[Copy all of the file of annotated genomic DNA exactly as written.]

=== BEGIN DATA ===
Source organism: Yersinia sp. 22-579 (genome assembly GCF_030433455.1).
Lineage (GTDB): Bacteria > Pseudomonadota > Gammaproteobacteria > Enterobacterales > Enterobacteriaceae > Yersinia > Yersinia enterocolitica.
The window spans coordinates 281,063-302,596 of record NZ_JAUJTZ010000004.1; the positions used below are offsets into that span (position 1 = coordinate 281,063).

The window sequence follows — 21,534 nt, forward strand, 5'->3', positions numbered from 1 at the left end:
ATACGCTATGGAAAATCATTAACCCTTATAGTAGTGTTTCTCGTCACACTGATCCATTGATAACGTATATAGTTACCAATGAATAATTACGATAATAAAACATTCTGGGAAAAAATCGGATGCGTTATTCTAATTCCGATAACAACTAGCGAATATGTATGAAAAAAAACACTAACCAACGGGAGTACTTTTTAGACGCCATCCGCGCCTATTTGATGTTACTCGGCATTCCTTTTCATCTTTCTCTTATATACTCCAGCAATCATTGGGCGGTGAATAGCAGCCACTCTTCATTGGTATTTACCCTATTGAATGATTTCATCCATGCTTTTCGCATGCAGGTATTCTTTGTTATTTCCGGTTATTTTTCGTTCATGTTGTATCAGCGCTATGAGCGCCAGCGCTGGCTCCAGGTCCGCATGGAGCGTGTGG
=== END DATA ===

Source organism: Yersinia sp. 22-579 (genome assembly GCF_030433455.1).
Lineage (GTDB): Bacteria > Pseudomonadota > Gammaproteobacteria > Enterobacterales > Enterobacteriaceae > Yersinia > Yersinia enterocolitica.
The window spans coordinates 281,063-302,596 of record NZ_JAUJTZ010000004.1; the positions used below are offsets into that span (position 1 = coordinate 281,063).

The window sequence follows — 21,534 nt, forward strand, 5'->3', positions numbered from 1 at the left end:
ATACGCTATGGAAAATCATTAACCCTTATAGTAGTGTTTCTCGTCACACTGATCCATTGATAACGTATATAGTTACCAATGAATAATTACGATAATAAAACATTCTGGGAAAAAATCGGATGCGTTATTCTAATTCCGATAACAACTAGCGAATATGTATGAAAAAAAACACTAACCAACGGGAGTACTTTTTAGACGCCATCCGCGCCTATTTGATGTTACTCGGCATTCCTTTTCATCTTTCTCTTATATACTCCAGCAATCATTGGGCGGTGAATAGCAGCCACTCTTCATTGGTATTTACCCTATTGAATGATTTCATCCATGCTTTTCGCATGCAGGTATTCTTTGTTATTTCCGGTTATTTTTCGTTCATGTTGTATCAGCGCTATGAGCGCCAGCGCTGGCTCCAGGTCCGCATGGAGCGTGTGG